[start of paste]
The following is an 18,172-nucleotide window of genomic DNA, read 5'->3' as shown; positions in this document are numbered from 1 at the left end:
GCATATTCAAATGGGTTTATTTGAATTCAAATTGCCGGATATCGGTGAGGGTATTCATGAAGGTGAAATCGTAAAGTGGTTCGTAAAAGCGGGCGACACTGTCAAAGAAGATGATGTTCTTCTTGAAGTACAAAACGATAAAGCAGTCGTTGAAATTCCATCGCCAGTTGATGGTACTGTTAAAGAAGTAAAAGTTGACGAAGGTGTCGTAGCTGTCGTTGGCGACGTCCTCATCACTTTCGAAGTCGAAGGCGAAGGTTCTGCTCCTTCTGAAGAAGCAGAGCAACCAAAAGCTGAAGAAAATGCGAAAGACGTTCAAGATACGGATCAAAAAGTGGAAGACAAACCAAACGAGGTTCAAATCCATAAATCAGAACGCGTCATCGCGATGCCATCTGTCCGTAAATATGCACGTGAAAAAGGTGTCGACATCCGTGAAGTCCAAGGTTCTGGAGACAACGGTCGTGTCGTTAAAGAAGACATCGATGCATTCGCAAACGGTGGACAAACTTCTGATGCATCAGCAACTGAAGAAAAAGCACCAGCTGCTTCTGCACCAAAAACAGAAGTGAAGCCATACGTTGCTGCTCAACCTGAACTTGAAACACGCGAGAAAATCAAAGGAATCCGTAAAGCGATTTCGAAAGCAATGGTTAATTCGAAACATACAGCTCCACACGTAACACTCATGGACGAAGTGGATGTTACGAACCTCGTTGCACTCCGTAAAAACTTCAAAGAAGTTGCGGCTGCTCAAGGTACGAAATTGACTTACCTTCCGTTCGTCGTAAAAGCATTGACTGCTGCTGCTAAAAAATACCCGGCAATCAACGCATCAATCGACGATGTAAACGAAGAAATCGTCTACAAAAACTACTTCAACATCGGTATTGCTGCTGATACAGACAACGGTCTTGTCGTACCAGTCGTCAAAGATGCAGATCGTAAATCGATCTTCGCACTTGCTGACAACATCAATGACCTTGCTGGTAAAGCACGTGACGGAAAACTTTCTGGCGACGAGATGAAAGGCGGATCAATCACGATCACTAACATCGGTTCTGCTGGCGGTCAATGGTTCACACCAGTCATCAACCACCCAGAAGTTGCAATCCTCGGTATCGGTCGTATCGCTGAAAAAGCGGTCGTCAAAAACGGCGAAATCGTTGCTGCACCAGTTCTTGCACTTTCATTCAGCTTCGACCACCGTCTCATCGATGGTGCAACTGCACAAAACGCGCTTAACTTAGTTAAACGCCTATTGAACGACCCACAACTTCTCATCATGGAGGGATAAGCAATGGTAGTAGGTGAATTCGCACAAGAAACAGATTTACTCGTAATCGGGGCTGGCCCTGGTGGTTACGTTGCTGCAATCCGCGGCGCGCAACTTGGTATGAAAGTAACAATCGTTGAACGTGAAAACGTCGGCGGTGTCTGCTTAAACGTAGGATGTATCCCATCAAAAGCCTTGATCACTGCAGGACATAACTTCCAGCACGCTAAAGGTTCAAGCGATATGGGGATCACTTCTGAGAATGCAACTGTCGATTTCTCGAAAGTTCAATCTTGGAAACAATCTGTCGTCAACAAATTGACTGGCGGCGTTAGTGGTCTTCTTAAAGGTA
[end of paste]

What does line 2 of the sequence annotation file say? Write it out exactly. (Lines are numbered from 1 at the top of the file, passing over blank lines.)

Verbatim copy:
GCATATTCAAATGGGTTTATTTGAATTCAAATTGCCGGATATCGGTGAGGGTATTCATGAAGGTGAAATCGTAAAGTGGTTCGTAAAAGCGGGCGACACTGTCAAAGAAGATGATGTTCTTCTTGAAGTACAAAACGATAAAGCAGTCGTTGAAATTCCATCGCCAGTTGATGGTACTGTTAAAGAAGTAAAAGTTGACGAAGGTGTCGTAGCTGTCGTTGGCGACGTCCTCATCACTTTCGAAGTCGAAGGCGAAGGTTCTGCTCCTTCTGAAGAAGCAGAGCAACCAAAAGCTGAAGAAAATGCGAAAGACGTTCAAGATACGGATCAAAAAGTGGAAGACAAACCAAACGAGGTTCAAATCCATAAATCAGAACGCGTCATCGCGATGCCATCTGTCCGTAAATATGCACGTGAAAAAGGTGTCGACATCCGTGAAGTCCAAGGTTCTGGAGACAACGGTCGTGTCGTTAAAGAAGACATCGATGCATTCGCAAACGGTGGACAAACTTCTGATGCATCAGCAACTGAAGAAAAAGCACCAGCTGCTTCTGCACCAAAAACAGAAGTGAAGCCATACGTTGCTGCTCAACCTGAACTTGAAACACGCGAGAAAATCAAAGGAATCCGTAAAGCGATTTCGAAAGCAATGGTTAATTCGAAACATACAGCTCCACACGTAACACTCATGGACGAAGTGGATGTTACGAACCTCGTTGCACTCCGTAAAAACTTCAAAGAAGTTGCGGCTGCTCAAGGTACGAAATTGACTTACCTTCCGTTCGTCGTAAAAGCATTGACTGCTGCTGCTAAAAAATACCCGGCAATCAACGCATCAATCGACGATGTAAACGAAGAAATCGTCTACAAAAACTACTTCAACATCGGTATTGCTGCTGATACAGACAACGGTCTTGTCGTACCAGTCGTCAAAGATGCAGATCGTAAATCGATCTTCGCACTTGCTGACAACATCAATGACCTTGCTGGTAAAGCACGTGACGGAAAACTTTCTGGCGACGAGATGAAAGGCGGATCAATCACGATCACTAACATCGGTTCTGCTGGCGGTCAATGGTTCACACCAGTCATCAACCACCCAGAAGTTGCAATCCTCGGTATCGGTCGTATCGCTGAAAAAGCGGTCGTCAAAAACGGCGAAATCGTTGCTGCACCAGTTCTTGCACTTTCATTCAGCTTCGACCACCGTCTCATCGATGGTGCAACTGCACAAAACGCGCTTAACTTAGTTAAACGCCTATTGAACGACCCACAACTTCTCATCATGGAGGGATAAGCAATGGTAGTAGGTGAATTCGCACAAGAAACAGATTTACTCGTAATCGGGGCTGGCCCTGGTGGTTACGTTGCTGCAATCCGCGGCGCGCAACTTGGTATGAAAGTAACAATCGTTGAACGTGAAAACGTCGGCGGTGTCTGCTTAAACGTAGGATGTATCCCATCAAAAGCCTTGATCACTGCAGGACATAACTTCCAGCACGCTAAAGGTTCAAGCGATATGGGGATCACTTCTGAGAATGCAACTGTCGATTTCTCGAAAGTTCAATCTTGGAAACAATCTGTCGTCAACAAATTGACTGGCGGCGTTAGTGGTCTTCTTAAAGGTA